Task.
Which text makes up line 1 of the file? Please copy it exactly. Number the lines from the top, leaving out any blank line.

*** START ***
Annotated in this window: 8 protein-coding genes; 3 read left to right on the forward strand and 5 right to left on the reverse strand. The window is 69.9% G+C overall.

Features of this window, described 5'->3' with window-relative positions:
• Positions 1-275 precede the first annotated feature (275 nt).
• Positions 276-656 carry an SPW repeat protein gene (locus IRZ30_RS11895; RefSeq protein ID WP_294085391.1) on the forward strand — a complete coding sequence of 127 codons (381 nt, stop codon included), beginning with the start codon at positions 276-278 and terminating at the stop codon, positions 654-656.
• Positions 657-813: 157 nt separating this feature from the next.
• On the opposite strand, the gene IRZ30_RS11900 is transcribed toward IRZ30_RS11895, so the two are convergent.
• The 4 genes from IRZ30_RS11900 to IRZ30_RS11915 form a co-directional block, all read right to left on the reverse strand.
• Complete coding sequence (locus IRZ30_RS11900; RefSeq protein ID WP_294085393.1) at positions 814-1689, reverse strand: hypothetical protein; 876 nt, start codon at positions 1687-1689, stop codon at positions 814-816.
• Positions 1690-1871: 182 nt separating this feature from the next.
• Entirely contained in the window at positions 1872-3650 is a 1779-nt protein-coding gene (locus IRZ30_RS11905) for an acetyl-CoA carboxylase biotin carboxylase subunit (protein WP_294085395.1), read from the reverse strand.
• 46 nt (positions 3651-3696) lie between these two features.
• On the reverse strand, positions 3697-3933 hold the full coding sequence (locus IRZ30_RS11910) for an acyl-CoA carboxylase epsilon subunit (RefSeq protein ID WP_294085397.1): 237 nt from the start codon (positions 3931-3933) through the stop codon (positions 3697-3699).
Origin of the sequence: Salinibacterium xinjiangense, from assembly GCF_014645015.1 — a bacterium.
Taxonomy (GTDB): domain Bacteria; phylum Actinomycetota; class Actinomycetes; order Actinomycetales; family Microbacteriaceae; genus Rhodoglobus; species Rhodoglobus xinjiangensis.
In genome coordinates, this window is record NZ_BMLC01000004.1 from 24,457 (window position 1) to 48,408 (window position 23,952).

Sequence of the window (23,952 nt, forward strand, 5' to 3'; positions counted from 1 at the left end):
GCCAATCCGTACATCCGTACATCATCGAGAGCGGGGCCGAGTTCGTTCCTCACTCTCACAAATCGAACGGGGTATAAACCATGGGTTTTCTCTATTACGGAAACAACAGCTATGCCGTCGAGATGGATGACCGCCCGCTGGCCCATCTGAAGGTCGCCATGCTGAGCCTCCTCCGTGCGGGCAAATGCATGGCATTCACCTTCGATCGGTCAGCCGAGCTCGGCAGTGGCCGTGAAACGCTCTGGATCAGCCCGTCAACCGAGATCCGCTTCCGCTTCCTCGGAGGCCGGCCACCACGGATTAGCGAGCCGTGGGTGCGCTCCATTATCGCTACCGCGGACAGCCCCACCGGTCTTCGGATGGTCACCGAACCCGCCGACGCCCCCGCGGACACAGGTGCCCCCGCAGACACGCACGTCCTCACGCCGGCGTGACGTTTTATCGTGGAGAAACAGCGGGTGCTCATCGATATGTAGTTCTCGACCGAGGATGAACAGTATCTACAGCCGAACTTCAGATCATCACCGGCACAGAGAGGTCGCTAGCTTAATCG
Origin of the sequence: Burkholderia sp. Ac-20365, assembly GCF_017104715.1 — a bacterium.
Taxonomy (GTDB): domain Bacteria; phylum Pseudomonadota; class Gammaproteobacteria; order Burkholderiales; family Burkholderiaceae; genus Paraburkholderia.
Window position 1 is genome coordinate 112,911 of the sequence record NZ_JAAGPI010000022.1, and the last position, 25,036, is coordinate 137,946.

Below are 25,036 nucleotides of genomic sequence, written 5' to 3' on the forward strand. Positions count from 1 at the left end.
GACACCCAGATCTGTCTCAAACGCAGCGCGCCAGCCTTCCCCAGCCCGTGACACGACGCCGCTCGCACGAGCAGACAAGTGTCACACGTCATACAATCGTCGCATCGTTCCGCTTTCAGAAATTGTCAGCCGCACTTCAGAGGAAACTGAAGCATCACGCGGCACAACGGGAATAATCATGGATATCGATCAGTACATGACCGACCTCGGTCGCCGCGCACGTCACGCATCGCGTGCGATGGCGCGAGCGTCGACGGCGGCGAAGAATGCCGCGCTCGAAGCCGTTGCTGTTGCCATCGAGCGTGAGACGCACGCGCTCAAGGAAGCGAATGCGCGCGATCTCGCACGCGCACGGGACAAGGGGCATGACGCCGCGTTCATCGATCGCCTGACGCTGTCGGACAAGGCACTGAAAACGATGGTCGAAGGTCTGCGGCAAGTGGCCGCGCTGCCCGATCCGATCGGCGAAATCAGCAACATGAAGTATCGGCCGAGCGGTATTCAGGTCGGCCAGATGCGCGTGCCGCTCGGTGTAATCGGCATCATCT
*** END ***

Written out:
Annotated in this window: 8 protein-coding genes; 3 read left to right on the forward strand and 5 right to left on the reverse strand. The window is 69.9% G+C overall.